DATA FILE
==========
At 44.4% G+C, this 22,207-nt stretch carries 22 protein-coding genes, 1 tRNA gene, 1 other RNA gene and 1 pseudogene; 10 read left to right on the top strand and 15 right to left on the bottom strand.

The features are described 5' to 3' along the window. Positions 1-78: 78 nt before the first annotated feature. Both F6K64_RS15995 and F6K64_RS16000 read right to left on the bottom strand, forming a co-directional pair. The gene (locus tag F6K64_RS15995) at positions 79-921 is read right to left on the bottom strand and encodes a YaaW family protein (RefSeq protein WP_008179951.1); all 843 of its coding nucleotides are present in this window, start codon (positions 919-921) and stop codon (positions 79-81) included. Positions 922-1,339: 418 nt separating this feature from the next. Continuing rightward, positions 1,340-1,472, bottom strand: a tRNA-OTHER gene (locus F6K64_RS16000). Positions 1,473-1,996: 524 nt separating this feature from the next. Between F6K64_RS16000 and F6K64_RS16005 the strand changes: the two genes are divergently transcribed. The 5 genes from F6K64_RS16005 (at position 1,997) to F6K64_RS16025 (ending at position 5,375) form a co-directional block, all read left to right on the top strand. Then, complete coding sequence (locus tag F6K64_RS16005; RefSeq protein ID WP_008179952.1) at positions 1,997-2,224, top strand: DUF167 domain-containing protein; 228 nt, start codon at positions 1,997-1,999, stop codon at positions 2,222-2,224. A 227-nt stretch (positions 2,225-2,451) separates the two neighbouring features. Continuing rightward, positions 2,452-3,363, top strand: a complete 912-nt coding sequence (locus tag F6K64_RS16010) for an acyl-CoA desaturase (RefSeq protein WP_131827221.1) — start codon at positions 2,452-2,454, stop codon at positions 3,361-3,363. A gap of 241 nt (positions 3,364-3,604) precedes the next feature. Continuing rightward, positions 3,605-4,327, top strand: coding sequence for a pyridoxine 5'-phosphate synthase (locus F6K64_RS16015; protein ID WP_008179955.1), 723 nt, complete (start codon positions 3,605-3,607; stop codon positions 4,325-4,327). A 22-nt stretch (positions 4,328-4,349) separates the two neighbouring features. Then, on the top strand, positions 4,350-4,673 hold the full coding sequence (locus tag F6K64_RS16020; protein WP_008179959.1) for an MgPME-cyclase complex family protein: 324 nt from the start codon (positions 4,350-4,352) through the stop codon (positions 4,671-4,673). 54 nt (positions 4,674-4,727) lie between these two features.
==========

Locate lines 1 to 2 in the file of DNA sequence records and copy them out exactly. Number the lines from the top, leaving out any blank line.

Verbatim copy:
At 44.4% G+C, this 22,207-nt stretch carries 22 protein-coding genes, 1 tRNA gene, 1 other RNA gene and 1 pseudogene; 10 read left to right on the top strand and 15 right to left on the bottom strand.

The features are described 5' to 3' along the window. Positions 1-78: 78 nt before the first annotated feature. Both F6K64_RS15995 and F6K64_RS16000 read right to left on the bottom strand, forming a co-directional pair. The gene (locus tag F6K64_RS15995) at positions 79-921 is read right to left on the bottom strand and encodes a YaaW family protein (RefSeq protein WP_008179951.1); all 843 of its coding nucleotides are present in this window, start codon (positions 919-921) and stop codon (positions 79-81) included. Positions 922-1,339: 418 nt separating this feature from the next. Continuing rightward, positions 1,340-1,472, bottom strand: a tRNA-OTHER gene (locus F6K64_RS16000). Positions 1,473-1,996: 524 nt separating this feature from the next. Between F6K64_RS16000 and F6K64_RS16005 the strand changes: the two genes are divergently transcribed. The 5 genes from F6K64_RS16005 (at position 1,997) to F6K64_RS16025 (ending at position 5,375) form a co-directional block, all read left to right on the top strand. Then, complete coding sequence (locus tag F6K64_RS16005; RefSeq protein ID WP_008179952.1) at positions 1,997-2,224, top strand: DUF167 domain-containing protein; 228 nt, start codon at positions 1,997-1,999, stop codon at positions 2,222-2,224. A 227-nt stretch (positions 2,225-2,451) separates the two neighbouring features. Continuing rightward, positions 2,452-3,363, top strand: a complete 912-nt coding sequence (locus tag F6K64_RS16010) for an acyl-CoA desaturase (RefSeq protein WP_131827221.1) — start codon at positions 2,452-2,454, stop codon at positions 3,361-3,363. A gap of 241 nt (positions 3,364-3,604) precedes the next feature. Continuing rightward, positions 3,605-4,327, top strand: coding sequence for a pyridoxine 5'-phosphate synthase (locus F6K64_RS16015; protein ID WP_008179955.1), 723 nt, complete (start codon positions 3,605-3,607; stop codon positions 4,325-4,327). A 22-nt stretch (positions 4,328-4,349) separates the two neighbouring features. Then, on the top strand, positions 4,350-4,673 hold the full coding sequence (locus tag F6K64_RS16020; protein WP_008179959.1) for an MgPME-cyclase complex family protein: 324 nt from the start codon (positions 4,350-4,352) through the stop codon (positions 4,671-4,673). 54 nt (positions 4,674-4,727) lie between these two features.